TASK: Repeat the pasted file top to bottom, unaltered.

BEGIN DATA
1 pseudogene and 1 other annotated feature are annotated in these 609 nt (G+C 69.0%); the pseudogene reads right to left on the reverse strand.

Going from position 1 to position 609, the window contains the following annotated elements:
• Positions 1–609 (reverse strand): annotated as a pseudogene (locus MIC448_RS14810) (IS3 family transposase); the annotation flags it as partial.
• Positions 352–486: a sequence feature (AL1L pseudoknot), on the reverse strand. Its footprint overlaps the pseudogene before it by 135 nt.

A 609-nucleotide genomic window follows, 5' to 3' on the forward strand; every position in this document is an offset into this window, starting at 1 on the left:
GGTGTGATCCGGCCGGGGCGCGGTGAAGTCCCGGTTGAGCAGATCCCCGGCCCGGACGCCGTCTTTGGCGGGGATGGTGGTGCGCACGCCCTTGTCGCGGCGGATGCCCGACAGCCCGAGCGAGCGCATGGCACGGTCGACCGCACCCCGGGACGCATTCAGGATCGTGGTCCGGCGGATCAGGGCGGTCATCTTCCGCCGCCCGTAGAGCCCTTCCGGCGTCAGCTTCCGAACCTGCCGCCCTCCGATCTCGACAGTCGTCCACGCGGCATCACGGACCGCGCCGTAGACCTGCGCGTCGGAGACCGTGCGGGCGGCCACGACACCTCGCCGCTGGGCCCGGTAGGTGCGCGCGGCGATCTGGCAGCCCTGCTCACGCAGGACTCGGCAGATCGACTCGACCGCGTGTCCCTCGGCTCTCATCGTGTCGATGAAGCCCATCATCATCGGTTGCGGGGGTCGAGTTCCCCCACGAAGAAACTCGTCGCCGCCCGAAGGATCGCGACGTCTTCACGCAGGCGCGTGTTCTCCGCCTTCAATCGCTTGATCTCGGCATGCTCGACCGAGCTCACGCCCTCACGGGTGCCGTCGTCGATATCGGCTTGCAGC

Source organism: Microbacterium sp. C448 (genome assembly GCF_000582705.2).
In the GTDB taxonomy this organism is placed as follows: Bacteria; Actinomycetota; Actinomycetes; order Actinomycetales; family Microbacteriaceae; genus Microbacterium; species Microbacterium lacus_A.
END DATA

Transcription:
1 pseudogene and 1 other annotated feature are annotated in these 609 nt (G+C 69.0%); the pseudogene reads right to left on the reverse strand.

Going from position 1 to position 609, the window contains the following annotated elements:
• Positions 1–609 (reverse strand): annotated as a pseudogene (locus MIC448_RS14810) (IS3 family transposase); the annotation flags it as partial.
• Positions 352–486: a sequence feature (AL1L pseudoknot), on the reverse strand. Its footprint overlaps the pseudogene before it by 135 nt.

A 609-nucleotide genomic window follows, 5' to 3' on the forward strand; every position in this document is an offset into this window, starting at 1 on the left:
GGTGTGATCCGGCCGGGGCGCGGTGAAGTCCCGGTTGAGCAGATCCCCGGCCCGGACGCCGTCTTTGGCGGGGATGGTGGTGCGCACGCCCTTGTCGCGGCGGATGCCCGACAGCCCGAGCGAGCGCATGGCACGGTCGACCGCACCCCGGGACGCATTCAGGATCGTGGTCCGGCGGATCAGGGCGGTCATCTTCCGCCGCCCGTAGAGCCCTTCCGGCGTCAGCTTCCGAACCTGCCGCCCTCCGATCTCGACAGTCGTCCACGCGGCATCACGGACCGCGCCGTAGACCTGCGCGTCGGAGACCGTGCGGGCGGCCACGACACCTCGCCGCTGGGCCCGGTAGGTGCGCGCGGCGATCTGGCAGCCCTGCTCACGCAGGACTCGGCAGATCGACTCGACCGCGTGTCCCTCGGCTCTCATCGTGTCGATGAAGCCCATCATCATCGGTTGCGGGGGTCGAGTTCCCCCACGAAGAAACTCGTCGCCGCCCGAAGGATCGCGACGTCTTCACGCAGGCGCGTGTTCTCCGCCTTCAATCGCTTGATCTCGGCATGCTCGACCGAGCTCACGCCCTCACGGGTGCCGTCGTCGATATCGGCTTGCAGC

Source organism: Microbacterium sp. C448 (genome assembly GCF_000582705.2).
In the GTDB taxonomy this organism is placed as follows: Bacteria; Actinomycetota; Actinomycetes; order Actinomycetales; family Microbacteriaceae; genus Microbacterium; species Microbacterium lacus_A.